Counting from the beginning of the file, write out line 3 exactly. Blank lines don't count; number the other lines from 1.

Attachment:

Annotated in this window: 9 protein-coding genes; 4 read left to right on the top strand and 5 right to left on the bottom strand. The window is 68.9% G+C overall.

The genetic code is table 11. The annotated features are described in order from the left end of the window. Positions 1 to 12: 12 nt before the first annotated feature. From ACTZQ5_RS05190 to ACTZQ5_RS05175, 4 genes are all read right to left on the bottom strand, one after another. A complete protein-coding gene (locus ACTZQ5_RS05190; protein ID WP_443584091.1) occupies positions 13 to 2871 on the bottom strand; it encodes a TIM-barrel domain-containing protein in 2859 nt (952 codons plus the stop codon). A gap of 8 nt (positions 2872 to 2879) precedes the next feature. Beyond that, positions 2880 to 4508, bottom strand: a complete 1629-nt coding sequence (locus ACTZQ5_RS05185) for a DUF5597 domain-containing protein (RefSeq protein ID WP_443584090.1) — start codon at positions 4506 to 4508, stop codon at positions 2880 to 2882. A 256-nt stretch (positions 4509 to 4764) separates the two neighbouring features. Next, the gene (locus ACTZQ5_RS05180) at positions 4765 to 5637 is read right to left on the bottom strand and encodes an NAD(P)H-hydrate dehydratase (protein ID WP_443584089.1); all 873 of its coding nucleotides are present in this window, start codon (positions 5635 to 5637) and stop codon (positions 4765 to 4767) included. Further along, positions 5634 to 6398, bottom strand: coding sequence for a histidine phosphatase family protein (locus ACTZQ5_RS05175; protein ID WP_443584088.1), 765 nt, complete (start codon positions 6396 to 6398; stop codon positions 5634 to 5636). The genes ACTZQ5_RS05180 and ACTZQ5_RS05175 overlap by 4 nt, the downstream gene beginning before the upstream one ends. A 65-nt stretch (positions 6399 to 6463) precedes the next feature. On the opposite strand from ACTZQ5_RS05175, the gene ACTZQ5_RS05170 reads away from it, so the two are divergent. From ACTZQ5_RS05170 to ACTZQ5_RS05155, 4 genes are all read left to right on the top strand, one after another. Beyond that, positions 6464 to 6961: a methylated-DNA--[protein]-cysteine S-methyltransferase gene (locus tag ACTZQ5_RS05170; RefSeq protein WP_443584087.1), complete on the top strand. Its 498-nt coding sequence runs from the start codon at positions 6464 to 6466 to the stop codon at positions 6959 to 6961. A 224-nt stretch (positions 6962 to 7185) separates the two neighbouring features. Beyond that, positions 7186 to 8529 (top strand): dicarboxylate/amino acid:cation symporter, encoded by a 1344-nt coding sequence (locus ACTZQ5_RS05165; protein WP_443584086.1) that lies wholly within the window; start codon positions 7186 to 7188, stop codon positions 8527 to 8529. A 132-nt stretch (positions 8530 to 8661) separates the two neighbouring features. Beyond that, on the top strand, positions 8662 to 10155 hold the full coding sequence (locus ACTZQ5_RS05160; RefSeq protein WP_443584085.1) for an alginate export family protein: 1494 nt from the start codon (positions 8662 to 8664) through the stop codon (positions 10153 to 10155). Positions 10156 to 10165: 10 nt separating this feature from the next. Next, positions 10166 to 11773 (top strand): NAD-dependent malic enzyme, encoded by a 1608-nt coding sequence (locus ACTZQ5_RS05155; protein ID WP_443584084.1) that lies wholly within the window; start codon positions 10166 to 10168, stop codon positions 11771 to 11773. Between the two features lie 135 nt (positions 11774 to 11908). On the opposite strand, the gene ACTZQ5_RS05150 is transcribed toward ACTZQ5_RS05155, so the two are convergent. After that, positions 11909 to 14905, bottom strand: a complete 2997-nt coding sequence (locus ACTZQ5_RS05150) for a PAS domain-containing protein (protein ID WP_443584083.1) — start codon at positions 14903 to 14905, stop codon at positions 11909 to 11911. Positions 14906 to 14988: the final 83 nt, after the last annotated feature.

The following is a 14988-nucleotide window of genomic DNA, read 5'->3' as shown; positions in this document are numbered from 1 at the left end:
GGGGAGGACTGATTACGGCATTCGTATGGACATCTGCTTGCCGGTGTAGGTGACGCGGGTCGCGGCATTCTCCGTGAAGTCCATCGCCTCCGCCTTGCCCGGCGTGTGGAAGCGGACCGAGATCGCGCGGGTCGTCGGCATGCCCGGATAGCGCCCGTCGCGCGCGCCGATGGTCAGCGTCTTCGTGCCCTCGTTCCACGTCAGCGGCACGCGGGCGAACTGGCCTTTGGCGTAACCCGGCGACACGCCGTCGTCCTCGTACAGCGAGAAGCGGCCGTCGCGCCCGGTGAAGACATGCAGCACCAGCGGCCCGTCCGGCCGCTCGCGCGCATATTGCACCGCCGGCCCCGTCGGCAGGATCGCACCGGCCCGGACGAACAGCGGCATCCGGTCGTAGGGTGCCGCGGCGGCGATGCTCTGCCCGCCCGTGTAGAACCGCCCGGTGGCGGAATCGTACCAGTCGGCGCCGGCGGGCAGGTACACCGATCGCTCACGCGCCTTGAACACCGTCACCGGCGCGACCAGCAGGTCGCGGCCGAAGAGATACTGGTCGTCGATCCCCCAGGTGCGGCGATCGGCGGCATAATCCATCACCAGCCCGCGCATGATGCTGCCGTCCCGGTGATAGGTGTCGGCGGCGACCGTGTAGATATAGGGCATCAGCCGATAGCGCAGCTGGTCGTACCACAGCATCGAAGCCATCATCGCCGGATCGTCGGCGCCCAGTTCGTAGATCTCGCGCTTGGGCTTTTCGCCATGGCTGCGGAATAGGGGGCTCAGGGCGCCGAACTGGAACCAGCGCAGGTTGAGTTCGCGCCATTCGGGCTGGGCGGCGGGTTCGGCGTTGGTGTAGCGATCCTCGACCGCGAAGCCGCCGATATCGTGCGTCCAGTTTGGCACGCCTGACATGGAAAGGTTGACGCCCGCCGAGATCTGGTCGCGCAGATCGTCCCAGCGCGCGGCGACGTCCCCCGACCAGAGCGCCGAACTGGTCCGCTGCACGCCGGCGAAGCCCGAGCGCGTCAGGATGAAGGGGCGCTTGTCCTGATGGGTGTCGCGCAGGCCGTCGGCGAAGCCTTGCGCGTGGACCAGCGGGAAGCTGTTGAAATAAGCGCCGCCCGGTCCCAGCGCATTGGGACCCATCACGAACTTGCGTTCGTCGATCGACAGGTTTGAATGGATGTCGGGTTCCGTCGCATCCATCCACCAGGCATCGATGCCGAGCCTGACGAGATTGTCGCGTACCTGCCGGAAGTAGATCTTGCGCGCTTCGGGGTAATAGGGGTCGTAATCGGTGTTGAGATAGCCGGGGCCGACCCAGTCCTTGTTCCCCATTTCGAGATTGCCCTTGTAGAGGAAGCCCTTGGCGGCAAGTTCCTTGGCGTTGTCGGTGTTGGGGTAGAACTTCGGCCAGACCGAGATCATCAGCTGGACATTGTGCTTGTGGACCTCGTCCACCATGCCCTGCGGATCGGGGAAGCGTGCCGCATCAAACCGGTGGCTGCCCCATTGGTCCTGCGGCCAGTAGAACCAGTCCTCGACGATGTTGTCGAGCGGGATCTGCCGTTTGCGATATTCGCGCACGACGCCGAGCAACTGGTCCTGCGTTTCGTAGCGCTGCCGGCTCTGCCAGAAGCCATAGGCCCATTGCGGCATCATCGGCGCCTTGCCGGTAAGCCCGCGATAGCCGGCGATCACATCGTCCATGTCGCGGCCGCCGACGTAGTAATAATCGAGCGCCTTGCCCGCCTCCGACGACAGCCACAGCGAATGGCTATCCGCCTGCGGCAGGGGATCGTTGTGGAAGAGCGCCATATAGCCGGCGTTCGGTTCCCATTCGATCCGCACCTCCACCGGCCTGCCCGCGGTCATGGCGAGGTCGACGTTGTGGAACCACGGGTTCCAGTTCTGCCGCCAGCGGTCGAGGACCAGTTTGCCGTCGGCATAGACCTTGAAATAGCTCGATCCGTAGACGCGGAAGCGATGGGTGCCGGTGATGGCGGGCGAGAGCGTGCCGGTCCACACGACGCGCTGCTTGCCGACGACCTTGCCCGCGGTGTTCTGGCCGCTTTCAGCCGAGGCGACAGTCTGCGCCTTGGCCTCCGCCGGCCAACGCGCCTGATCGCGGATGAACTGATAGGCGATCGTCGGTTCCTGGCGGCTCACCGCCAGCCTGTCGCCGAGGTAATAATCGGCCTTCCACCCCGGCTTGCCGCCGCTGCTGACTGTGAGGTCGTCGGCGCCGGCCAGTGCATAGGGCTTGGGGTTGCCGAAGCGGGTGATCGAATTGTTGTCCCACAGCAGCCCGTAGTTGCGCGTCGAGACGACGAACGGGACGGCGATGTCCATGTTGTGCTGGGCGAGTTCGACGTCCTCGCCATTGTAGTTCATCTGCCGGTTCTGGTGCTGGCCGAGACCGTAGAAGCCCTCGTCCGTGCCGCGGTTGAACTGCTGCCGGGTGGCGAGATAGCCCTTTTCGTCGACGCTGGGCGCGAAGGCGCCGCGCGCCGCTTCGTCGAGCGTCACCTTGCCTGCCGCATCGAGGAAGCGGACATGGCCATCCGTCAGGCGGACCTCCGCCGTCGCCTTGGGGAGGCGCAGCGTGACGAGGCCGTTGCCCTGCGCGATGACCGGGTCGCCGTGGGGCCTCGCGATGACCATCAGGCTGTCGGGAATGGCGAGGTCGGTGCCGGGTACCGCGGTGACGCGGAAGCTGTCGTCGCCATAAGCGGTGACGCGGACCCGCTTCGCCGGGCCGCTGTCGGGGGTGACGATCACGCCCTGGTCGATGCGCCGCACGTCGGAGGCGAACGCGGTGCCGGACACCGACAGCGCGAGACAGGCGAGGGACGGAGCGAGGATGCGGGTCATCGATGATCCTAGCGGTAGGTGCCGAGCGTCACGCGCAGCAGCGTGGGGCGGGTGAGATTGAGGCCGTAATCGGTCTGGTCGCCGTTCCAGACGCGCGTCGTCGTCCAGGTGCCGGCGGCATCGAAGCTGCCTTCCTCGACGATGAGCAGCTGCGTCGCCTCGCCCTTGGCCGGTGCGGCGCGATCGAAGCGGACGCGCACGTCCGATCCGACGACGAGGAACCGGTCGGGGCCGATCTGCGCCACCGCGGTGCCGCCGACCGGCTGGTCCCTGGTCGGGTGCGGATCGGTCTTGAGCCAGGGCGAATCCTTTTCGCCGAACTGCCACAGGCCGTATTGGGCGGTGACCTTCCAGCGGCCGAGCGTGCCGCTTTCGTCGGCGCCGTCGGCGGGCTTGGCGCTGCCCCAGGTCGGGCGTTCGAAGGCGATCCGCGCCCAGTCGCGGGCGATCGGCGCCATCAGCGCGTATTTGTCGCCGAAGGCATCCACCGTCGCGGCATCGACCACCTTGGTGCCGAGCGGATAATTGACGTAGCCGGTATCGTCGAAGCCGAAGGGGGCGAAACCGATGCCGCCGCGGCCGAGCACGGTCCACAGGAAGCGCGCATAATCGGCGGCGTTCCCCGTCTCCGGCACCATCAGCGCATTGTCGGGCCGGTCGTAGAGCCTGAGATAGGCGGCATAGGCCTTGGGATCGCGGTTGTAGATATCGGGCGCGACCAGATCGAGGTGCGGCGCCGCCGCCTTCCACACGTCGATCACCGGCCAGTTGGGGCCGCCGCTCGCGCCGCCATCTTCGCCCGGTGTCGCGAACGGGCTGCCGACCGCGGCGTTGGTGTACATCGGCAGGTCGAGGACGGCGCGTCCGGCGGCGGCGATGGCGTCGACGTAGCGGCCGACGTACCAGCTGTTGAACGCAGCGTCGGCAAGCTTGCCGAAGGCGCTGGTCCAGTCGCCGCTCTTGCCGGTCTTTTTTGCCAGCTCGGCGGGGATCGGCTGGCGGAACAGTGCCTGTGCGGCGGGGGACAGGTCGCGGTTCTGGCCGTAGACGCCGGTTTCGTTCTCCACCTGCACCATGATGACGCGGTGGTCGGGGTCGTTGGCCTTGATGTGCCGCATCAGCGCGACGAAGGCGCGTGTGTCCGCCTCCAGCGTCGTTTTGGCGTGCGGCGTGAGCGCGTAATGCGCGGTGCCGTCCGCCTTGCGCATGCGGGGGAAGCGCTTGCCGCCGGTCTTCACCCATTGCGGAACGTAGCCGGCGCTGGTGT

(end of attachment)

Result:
The following is a 14988-nucleotide window of genomic DNA, read 5'->3' as shown; positions in this document are numbered from 1 at the left end: